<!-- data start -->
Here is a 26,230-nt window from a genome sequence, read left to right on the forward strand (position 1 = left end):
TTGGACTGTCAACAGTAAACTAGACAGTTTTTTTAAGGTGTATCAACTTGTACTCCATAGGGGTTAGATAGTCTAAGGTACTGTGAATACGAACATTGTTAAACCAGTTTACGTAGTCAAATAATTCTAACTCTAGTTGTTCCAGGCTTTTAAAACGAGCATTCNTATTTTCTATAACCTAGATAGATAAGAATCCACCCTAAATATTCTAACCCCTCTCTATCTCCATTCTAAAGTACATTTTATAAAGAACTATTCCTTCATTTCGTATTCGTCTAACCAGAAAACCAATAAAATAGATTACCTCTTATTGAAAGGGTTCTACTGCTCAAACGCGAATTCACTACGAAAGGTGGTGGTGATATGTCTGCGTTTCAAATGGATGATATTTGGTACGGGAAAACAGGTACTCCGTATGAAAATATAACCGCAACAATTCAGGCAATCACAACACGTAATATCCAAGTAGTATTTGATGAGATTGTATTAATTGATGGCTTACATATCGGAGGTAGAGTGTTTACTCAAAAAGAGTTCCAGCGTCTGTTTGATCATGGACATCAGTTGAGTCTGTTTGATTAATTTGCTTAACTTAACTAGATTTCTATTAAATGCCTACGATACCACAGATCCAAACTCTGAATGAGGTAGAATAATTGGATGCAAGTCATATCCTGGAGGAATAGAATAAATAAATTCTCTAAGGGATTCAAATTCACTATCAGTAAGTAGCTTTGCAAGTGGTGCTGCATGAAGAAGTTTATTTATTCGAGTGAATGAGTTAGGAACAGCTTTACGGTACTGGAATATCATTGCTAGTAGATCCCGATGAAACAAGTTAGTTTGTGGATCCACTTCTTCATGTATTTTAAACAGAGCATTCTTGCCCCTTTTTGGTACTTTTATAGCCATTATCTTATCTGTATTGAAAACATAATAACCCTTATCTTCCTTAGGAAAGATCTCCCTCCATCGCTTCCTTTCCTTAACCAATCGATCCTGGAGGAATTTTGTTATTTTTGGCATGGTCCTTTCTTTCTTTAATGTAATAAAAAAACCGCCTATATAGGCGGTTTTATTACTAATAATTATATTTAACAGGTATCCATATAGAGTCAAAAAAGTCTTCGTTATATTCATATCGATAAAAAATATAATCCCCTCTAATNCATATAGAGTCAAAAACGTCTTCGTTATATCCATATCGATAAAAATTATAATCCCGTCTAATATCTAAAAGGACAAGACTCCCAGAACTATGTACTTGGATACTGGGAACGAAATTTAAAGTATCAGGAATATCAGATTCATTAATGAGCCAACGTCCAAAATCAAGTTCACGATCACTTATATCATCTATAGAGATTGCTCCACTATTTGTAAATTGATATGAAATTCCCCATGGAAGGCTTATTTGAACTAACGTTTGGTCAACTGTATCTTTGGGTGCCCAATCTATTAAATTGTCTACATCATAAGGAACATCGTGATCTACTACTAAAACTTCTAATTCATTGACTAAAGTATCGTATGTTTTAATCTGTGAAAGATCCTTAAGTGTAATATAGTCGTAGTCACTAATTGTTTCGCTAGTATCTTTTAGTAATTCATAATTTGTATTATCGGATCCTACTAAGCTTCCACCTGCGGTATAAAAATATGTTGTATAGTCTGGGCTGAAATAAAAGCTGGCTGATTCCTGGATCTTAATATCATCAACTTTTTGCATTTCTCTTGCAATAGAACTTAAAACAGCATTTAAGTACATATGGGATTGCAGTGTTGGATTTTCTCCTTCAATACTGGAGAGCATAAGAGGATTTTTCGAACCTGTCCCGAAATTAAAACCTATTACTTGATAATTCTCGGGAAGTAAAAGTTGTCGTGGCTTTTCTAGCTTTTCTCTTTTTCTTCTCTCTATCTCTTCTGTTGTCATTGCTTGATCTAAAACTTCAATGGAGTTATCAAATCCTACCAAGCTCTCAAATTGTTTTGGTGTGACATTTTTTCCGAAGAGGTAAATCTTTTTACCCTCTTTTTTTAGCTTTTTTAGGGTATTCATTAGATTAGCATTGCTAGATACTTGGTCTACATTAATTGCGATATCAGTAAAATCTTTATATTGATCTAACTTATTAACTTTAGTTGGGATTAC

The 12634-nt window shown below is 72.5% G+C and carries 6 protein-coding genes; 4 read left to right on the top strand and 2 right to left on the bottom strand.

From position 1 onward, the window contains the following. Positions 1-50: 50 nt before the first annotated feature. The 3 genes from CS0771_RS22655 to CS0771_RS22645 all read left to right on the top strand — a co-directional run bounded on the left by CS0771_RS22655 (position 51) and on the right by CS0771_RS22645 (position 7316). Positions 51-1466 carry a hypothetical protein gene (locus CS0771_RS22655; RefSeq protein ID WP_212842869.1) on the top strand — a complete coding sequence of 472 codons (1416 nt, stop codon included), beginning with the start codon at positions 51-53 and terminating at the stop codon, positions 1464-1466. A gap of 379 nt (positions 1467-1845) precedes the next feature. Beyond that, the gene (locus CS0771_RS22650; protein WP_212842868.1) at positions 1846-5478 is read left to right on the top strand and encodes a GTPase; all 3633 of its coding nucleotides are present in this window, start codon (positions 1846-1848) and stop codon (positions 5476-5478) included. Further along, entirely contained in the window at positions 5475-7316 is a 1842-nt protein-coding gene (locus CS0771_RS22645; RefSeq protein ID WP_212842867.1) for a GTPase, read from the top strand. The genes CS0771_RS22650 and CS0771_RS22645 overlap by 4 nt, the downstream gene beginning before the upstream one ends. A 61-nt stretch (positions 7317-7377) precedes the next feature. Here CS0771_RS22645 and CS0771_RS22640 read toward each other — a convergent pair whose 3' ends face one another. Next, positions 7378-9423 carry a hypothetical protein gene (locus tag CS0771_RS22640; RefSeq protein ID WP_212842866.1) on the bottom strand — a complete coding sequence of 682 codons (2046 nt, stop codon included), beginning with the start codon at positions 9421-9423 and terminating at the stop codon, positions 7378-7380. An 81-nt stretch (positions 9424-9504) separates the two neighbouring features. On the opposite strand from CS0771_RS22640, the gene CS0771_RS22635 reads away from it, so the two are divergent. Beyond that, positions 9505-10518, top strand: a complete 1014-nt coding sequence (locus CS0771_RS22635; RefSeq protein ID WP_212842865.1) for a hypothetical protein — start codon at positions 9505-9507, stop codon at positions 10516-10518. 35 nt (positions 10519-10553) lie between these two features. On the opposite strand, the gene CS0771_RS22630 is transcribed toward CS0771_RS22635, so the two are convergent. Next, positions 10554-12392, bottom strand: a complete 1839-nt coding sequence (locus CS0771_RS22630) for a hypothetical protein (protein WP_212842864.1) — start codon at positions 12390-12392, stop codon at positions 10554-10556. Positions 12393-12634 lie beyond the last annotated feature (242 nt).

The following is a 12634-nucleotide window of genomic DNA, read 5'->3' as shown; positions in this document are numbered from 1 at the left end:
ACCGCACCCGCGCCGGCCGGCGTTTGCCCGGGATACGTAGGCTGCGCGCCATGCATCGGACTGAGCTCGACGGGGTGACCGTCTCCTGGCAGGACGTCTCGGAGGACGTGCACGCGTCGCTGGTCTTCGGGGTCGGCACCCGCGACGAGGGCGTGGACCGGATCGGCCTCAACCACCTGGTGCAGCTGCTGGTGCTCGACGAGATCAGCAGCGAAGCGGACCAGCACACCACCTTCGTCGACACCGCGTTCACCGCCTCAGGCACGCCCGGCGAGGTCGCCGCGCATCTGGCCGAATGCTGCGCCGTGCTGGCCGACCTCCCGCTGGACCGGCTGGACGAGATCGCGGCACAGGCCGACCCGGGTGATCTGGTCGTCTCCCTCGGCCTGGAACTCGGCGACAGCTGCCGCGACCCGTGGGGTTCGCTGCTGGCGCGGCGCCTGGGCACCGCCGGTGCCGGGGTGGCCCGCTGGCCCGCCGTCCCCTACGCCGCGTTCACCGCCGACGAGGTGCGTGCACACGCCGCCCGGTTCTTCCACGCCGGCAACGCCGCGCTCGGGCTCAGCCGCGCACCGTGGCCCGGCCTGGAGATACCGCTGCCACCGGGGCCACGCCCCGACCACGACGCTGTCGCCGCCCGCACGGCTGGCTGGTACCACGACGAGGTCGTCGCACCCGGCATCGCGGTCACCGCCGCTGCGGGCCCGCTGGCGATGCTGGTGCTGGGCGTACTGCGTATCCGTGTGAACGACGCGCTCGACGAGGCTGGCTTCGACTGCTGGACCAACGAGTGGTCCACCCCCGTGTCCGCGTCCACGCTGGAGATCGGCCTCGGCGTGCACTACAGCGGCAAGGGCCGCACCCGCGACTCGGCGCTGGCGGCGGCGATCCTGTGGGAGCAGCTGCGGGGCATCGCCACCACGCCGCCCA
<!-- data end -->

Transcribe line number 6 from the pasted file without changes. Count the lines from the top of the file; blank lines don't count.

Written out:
ACCGCACCCGCGCCGGCCGGCGTTTGCCCGGGATACGTAGGCTGCGCGCCATGCATCGGACTGAGCTCGACGGGGTGACCGTCTCCTGGCAGGACGTCTCGGAGGACGTGCACGCGTCGCTGGTCTTCGGGGTCGGCACCCGCGACGAGGGCGTGGACCGGATCGGCCTCAACCACCTGGTGCAGCTGCTGGTGCTCGACGAGATCAGCAGCGAAGCGGACCAGCACACCACCTTCGTCGACACCGCGTTCACCGCCTCAGGCACGCCCGGCGAGGTCGCCGCGCATCTGGCCGAATGCTGCGCCGTGCTGGCCGACCTCCCGCTGGACCGGCTGGACGAGATCGCGGCACAGGCCGACCCGGGTGATCTGGTCGTCTCCCTCGGCCTGGAACTCGGCGACAGCTGCCGCGACCCGTGGGGTTCGCTGCTGGCGCGGCGCCTGGGCACCGCCGGTGCCGGGGTGGCCCGCTGGCCCGCCGTCCCCTACGCCGCGTTCACCGCCGACGAGGTGCGTGCACACGCCGCCCGGTTCTTCCACGCCGGCAACGCCGCGCTCGGGCTCAGCCGCGCACCGTGGCCCGGCCTGGAGATACCGCTGCCACCGGGGCCACGCCCCGACCACGACGCTGTCGCCGCCCGCACGGCTGGCTGGTACCACGACGAGGTCGTCGCACCCGGCATCGCGGTCACCGCCGCTGCGGGCCCGCTGGCGATGCTGGTGCTGGGCGTACTGCGTATCCGTGTGAACGACGCGCTCGACGAGGCTGGCTTCGACTGCTGGACCAACGAGTGGTCCACCCCCGTGTCCGCGTCCACGCTGGAGATCGGCCTCGGCGTGCACTACAGCGGCAAGGGCCGCACCCGCGACTCGGCGCTGGCGGCGGCGATCCTGTGGGAGCAGCTGCGGGGCATCGCCACCACGCCGCCCA